UK: UK Intellectual Property Office Tells Phillip Morris No On TM Cancellation Ordered To Pay £800 Costs – How Will They Afford It !

Philip Morris International has failed in its efforts to have a UK e-cigarette maker’s trademark cancelled, after the UK Intellectual Property Office (IPO) said it had failed to prove the reputation of its ‘IQOS’ product.

‘IQOS’ is a tobacco heating system which generates nicotine-containing vapour, but does not burn or release smoke. Philip Morris promotes the product as a safer, but not risk-free, alternative to traditional cigarettes.

The company has a range of trademarks for the brand, including international, UK, and EU registrations.

Last April, Philip Morris filed at the UK Intellectual Property Office (IPO) for the cancellation of UK company All Vape’s trademark for its ‘QIS’ e-cigarette brand, claiming it was too similar to ‘IQOS’.

All Vape’s ‘QIS’ mark, registered at the IPO in 2018, covers goods including e-cigarettes and related products such as chargers, cartridges, and liquids.

The company’s website does not list any products under the ‘QIS’ brand, but advertises e-cigarette hardware for sale under the alternative spelling of ‘QYS’.

The UK company, which was founded in 2017, said there was no similarity between its mark and that of Philip Morris, and challenged the tobacco company to prove its claimed reputation in the ‘vaping cigarette’ market.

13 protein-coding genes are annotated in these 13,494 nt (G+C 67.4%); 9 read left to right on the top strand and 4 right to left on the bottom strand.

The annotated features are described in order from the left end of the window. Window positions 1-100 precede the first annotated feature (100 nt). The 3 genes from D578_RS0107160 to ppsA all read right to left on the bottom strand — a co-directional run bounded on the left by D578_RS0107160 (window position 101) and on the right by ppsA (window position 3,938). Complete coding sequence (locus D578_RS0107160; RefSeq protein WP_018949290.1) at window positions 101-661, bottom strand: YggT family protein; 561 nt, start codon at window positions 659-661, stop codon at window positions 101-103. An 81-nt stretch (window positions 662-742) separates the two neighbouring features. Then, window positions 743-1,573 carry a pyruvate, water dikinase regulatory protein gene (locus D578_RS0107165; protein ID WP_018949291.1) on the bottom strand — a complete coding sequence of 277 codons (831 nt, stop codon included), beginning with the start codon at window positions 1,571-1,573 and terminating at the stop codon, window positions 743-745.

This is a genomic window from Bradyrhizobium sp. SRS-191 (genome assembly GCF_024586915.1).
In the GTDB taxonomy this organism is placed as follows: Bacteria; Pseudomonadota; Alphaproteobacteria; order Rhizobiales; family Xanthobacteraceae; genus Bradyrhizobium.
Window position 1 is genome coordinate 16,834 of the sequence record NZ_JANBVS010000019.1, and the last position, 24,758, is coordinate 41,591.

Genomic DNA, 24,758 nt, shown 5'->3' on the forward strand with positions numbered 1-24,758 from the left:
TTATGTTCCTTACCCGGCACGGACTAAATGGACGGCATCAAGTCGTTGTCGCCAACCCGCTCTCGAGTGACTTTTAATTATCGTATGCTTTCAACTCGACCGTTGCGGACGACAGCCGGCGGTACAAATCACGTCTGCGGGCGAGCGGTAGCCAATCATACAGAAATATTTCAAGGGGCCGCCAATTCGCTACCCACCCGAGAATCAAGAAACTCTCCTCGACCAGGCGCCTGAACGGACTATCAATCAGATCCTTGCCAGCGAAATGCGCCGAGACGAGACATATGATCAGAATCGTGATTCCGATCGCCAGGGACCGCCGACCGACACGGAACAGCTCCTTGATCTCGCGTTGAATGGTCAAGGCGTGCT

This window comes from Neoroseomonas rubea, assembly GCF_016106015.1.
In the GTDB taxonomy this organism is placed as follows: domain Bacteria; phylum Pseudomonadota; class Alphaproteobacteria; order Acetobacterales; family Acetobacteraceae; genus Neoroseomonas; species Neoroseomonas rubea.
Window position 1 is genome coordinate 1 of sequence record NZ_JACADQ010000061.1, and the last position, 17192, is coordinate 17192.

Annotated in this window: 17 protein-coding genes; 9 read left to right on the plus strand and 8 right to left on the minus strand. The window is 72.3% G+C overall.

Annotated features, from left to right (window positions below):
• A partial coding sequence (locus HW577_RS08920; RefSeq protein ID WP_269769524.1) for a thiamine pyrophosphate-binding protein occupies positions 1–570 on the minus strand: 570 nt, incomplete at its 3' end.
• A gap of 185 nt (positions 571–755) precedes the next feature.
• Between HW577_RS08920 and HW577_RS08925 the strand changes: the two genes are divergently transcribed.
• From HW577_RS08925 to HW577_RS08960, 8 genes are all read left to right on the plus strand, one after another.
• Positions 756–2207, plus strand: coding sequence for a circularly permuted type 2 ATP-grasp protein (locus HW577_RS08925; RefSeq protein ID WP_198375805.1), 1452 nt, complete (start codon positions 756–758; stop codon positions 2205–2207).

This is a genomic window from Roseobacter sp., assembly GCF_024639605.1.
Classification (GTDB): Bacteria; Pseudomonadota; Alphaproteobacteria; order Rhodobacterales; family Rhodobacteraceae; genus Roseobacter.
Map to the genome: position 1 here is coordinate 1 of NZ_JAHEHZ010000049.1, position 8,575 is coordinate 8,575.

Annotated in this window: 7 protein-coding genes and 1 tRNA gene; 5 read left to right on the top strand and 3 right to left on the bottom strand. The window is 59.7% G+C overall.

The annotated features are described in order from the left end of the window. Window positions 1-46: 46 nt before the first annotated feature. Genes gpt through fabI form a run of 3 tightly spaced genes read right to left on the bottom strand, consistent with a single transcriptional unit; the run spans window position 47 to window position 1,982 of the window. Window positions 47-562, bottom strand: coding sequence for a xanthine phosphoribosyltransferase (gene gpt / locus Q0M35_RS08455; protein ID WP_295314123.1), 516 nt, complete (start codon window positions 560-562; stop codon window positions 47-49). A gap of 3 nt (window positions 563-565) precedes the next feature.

According to the IPO, Philip Morris failed to do so, having not provided any sales figures for its IQOS products in the UK.

The tobacco giant operates a series of dedicated retail outlets for the IQOS brand in London, Manchester, and Bristol.

But the IPO examiner said they could not reach any conclusions about the brand’s commercial success in the UK, or to what extent the British public were aware of it, based on Philip Morris’ evidence.

The tobacco company had provided global figures for market share for the ‘IQOS’ brand, as well as its total value in US dollars, but did not submit any figures on UK turnover, or any evidence of “actual sales in the UK”.

As Philip Morris could not prove any enhanced distinctiveness of its mark through use in the UK, the opposition failed. The IPO examiner did not consider there to be any similarities between the marks that would cause confusion among consumers.

Philip Morris was instructed to pay £800 ($978) towards All Vape’s legal costs.